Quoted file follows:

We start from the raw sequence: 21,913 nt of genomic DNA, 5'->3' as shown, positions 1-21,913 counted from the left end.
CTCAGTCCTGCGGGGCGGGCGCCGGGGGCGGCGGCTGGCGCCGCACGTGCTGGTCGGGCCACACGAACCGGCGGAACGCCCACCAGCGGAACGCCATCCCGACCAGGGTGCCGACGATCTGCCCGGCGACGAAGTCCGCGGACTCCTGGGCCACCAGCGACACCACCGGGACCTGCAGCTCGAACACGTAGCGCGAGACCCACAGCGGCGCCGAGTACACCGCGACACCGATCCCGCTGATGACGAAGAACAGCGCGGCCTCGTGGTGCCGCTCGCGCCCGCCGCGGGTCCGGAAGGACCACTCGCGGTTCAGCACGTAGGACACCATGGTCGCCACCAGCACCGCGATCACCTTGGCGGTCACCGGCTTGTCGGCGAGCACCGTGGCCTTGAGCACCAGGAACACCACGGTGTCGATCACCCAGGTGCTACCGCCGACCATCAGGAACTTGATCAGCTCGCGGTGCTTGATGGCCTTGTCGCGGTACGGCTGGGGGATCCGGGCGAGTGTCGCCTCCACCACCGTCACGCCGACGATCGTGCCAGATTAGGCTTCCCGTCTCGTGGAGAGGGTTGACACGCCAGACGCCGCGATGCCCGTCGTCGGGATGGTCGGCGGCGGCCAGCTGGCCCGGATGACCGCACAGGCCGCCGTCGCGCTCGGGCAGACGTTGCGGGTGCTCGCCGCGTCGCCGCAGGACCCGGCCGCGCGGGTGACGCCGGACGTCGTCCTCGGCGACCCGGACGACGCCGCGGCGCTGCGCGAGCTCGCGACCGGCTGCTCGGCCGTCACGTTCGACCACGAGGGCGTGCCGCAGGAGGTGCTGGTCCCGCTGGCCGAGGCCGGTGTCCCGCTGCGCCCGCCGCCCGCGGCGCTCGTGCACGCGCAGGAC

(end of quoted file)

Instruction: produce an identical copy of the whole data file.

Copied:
We start from the raw sequence: 21,913 nt of genomic DNA, 5'->3' as shown, positions 1-21,913 counted from the left end.
CTCAGTCCTGCGGGGCGGGCGCCGGGGGCGGCGGCTGGCGCCGCACGTGCTGGTCGGGCCACACGAACCGGCGGAACGCCCACCAGCGGAACGCCATCCCGACCAGGGTGCCGACGATCTGCCCGGCGACGAAGTCCGCGGACTCCTGGGCCACCAGCGACACCACCGGGACCTGCAGCTCGAACACGTAGCGCGAGACCCACAGCGGCGCCGAGTACACCGCGACACCGATCCCGCTGATGACGAAGAACAGCGCGGCCTCGTGGTGCCGCTCGCGCCCGCCGCGGGTCCGGAAGGACCACTCGCGGTTCAGCACGTAGGACACCATGGTCGCCACCAGCACCGCGATCACCTTGGCGGTCACCGGCTTGTCGGCGAGCACCGTGGCCTTGAGCACCAGGAACACCACGGTGTCGATCACCCAGGTGCTACCGCCGACCATCAGGAACTTGATCAGCTCGCGGTGCTTGATGGCCTTGTCGCGGTACGGCTGGGGGATCCGGGCGAGTGTCGCCTCCACCACCGTCACGCCGACGATCGTGCCAGATTAGGCTTCCCGTCTCGTGGAGAGGGTTGACACGCCAGACGCCGCGATGCCCGTCGTCGGGATGGTCGGCGGCGGCCAGCTGGCCCGGATGACCGCACAGGCCGCCGTCGCGCTCGGGCAGACGTTGCGGGTGCTCGCCGCGTCGCCGCAGGACCCGGCCGCGCGGGTGACGCCGGACGTCGTCCTCGGCGACCCGGACGACGCCGCGGCGCTGCGCGAGCTCGCGACCGGCTGCTCGGCCGTCACGTTCGACCACGAGGGCGTGCCGCAGGAGGTGCTGGTCCCGCTGGCCGAGGCCGGTGTCCCGCTGCGCCCGCCGCCCGCGGCGCTCGTGCACGCGCAGGAC